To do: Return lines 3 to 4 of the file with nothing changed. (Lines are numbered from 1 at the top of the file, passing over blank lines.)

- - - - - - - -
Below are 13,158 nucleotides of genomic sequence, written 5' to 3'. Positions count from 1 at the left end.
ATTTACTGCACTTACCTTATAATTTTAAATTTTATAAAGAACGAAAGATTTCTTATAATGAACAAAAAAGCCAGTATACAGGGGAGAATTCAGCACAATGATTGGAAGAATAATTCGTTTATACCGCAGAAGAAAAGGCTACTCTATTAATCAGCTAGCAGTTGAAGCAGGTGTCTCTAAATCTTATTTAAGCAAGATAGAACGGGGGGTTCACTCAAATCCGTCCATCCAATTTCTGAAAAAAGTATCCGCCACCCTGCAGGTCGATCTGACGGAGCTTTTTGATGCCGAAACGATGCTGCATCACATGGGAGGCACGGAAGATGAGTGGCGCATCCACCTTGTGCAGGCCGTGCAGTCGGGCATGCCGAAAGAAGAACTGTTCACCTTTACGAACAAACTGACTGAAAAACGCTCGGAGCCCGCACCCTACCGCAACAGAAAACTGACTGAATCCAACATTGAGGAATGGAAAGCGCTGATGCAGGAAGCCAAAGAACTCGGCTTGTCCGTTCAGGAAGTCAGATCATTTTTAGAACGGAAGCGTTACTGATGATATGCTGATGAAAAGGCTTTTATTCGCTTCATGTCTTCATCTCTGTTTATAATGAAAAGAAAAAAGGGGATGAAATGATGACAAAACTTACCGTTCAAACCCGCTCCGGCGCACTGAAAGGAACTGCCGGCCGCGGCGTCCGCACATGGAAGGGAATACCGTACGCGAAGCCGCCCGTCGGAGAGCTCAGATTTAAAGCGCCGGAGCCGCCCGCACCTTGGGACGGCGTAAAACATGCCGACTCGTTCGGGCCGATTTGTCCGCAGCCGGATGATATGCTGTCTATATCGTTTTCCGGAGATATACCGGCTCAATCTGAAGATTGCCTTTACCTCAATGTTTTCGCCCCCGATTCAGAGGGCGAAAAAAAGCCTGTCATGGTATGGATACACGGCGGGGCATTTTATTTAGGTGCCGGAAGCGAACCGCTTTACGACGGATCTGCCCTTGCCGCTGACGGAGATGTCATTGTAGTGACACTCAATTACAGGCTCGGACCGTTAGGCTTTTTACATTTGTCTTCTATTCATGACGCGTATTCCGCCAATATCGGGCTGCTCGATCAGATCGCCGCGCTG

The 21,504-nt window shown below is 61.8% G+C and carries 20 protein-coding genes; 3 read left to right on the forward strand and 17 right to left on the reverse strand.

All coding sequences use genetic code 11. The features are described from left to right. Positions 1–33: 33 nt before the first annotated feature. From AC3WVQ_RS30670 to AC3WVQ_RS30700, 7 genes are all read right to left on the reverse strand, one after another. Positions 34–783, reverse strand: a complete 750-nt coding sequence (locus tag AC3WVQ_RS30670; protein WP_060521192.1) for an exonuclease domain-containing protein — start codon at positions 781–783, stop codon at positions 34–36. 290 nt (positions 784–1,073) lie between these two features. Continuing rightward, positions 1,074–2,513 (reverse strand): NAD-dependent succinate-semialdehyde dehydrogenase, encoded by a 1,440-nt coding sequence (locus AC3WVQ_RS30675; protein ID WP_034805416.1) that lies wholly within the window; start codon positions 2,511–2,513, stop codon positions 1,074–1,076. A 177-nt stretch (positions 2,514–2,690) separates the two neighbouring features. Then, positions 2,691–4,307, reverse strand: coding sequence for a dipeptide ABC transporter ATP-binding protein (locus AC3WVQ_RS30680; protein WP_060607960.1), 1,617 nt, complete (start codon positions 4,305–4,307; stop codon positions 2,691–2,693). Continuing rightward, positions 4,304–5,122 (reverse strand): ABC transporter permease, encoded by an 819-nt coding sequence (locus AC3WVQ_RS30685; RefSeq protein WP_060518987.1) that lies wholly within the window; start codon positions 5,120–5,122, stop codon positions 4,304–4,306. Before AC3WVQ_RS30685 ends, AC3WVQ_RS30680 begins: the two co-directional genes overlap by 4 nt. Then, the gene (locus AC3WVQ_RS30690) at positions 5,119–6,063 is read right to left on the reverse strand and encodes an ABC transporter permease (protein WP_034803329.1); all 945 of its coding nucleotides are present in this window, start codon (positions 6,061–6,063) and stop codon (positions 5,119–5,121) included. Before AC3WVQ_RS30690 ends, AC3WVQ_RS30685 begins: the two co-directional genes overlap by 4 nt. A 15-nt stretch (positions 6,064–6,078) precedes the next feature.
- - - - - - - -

The 21,504-nt window shown below is 61.8% G+C and carries 20 protein-coding genes; 3 read left to right on the forward strand and 17 right to left on the reverse strand.

All coding sequences use genetic code 11. The features are described from left to right. Positions 1–33: 33 nt before the first annotated feature. From AC3WVQ_RS30670 to AC3WVQ_RS30700, 7 genes are all read right to left on the reverse strand, one after another. Positions 34–783, reverse strand: a complete 750-nt coding sequence (locus tag AC3WVQ_RS30670; protein WP_060521192.1) for an exonuclease domain-containing protein — start codon at positions 781–783, stop codon at positions 34–36. 290 nt (positions 784–1,073) lie between these two features. Continuing rightward, positions 1,074–2,513 (reverse strand): NAD-dependent succinate-semialdehyde dehydrogenase, encoded by a 1,440-nt coding sequence (locus AC3WVQ_RS30675; protein ID WP_034805416.1) that lies wholly within the window; start codon positions 2,511–2,513, stop codon positions 1,074–1,076. A 177-nt stretch (positions 2,514–2,690) separates the two neighbouring features. Then, positions 2,691–4,307, reverse strand: coding sequence for a dipeptide ABC transporter ATP-binding protein (locus AC3WVQ_RS30680; protein WP_060607960.1), 1,617 nt, complete (start codon positions 4,305–4,307; stop codon positions 2,691–2,693). Continuing rightward, positions 4,304–5,122 (reverse strand): ABC transporter permease, encoded by an 819-nt coding sequence (locus AC3WVQ_RS30685; RefSeq protein WP_060518987.1) that lies wholly within the window; start codon positions 5,120–5,122, stop codon positions 4,304–4,306. Before AC3WVQ_RS30685 ends, AC3WVQ_RS30680 begins: the two co-directional genes overlap by 4 nt. Then, the gene (locus AC3WVQ_RS30690) at positions 5,119–6,063 is read right to left on the reverse strand and encodes an ABC transporter permease (protein WP_034803329.1); all 945 of its coding nucleotides are present in this window, start codon (positions 6,061–6,063) and stop codon (positions 5,119–5,121) included. Before AC3WVQ_RS30690 ends, AC3WVQ_RS30685 begins: the two co-directional genes overlap by 4 nt. A 15-nt stretch (positions 6,064–6,078) precedes the next feature.